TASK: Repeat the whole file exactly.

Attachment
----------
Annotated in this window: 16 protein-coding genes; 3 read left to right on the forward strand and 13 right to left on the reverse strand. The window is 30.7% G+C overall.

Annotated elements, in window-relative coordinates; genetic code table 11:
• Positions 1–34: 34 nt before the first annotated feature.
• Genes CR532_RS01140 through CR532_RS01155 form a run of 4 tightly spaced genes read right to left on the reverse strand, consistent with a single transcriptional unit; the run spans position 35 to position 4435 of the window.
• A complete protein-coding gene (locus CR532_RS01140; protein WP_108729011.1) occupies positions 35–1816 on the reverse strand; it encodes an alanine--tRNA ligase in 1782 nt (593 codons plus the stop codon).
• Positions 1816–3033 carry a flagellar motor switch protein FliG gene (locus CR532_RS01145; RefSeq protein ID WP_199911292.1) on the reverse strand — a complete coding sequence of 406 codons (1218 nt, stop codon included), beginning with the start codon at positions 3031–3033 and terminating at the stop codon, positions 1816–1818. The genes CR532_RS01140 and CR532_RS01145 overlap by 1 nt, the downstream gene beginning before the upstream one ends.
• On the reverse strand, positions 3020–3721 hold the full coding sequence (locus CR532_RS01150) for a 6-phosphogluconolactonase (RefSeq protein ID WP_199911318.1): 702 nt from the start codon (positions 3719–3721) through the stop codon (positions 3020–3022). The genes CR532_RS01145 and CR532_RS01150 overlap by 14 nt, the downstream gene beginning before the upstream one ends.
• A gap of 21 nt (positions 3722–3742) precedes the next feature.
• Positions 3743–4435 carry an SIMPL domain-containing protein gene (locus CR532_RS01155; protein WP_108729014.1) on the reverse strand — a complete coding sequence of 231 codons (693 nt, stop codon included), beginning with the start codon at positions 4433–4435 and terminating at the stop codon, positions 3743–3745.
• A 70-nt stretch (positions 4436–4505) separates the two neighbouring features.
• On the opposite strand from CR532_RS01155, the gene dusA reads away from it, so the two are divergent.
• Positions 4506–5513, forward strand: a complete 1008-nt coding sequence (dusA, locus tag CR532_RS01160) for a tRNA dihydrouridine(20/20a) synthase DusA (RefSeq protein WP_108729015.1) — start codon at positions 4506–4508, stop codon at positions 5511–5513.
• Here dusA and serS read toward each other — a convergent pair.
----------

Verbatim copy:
Annotated in this window: 16 protein-coding genes; 3 read left to right on the forward strand and 13 right to left on the reverse strand. The window is 30.7% G+C overall.

Annotated elements, in window-relative coordinates; genetic code table 11:
• Positions 1–34: 34 nt before the first annotated feature.
• Genes CR532_RS01140 through CR532_RS01155 form a run of 4 tightly spaced genes read right to left on the reverse strand, consistent with a single transcriptional unit; the run spans position 35 to position 4435 of the window.
• A complete protein-coding gene (locus CR532_RS01140; protein WP_108729011.1) occupies positions 35–1816 on the reverse strand; it encodes an alanine--tRNA ligase in 1782 nt (593 codons plus the stop codon).
• Positions 1816–3033 carry a flagellar motor switch protein FliG gene (locus CR532_RS01145; RefSeq protein ID WP_199911292.1) on the reverse strand — a complete coding sequence of 406 codons (1218 nt, stop codon included), beginning with the start codon at positions 3031–3033 and terminating at the stop codon, positions 1816–1818. The genes CR532_RS01140 and CR532_RS01145 overlap by 1 nt, the downstream gene beginning before the upstream one ends.
• On the reverse strand, positions 3020–3721 hold the full coding sequence (locus CR532_RS01150) for a 6-phosphogluconolactonase (RefSeq protein ID WP_199911318.1): 702 nt from the start codon (positions 3719–3721) through the stop codon (positions 3020–3022). The genes CR532_RS01145 and CR532_RS01150 overlap by 14 nt, the downstream gene beginning before the upstream one ends.
• A gap of 21 nt (positions 3722–3742) precedes the next feature.
• Positions 3743–4435 carry an SIMPL domain-containing protein gene (locus CR532_RS01155; protein WP_108729014.1) on the reverse strand — a complete coding sequence of 231 codons (693 nt, stop codon included), beginning with the start codon at positions 4433–4435 and terminating at the stop codon, positions 3743–3745.
• A 70-nt stretch (positions 4436–4505) separates the two neighbouring features.
• On the opposite strand from CR532_RS01155, the gene dusA reads away from it, so the two are divergent.
• Positions 4506–5513, forward strand: a complete 1008-nt coding sequence (dusA, locus tag CR532_RS01160) for a tRNA dihydrouridine(20/20a) synthase DusA (RefSeq protein WP_108729015.1) — start codon at positions 4506–4508, stop codon at positions 5511–5513.
• Here dusA and serS read toward each other — a convergent pair.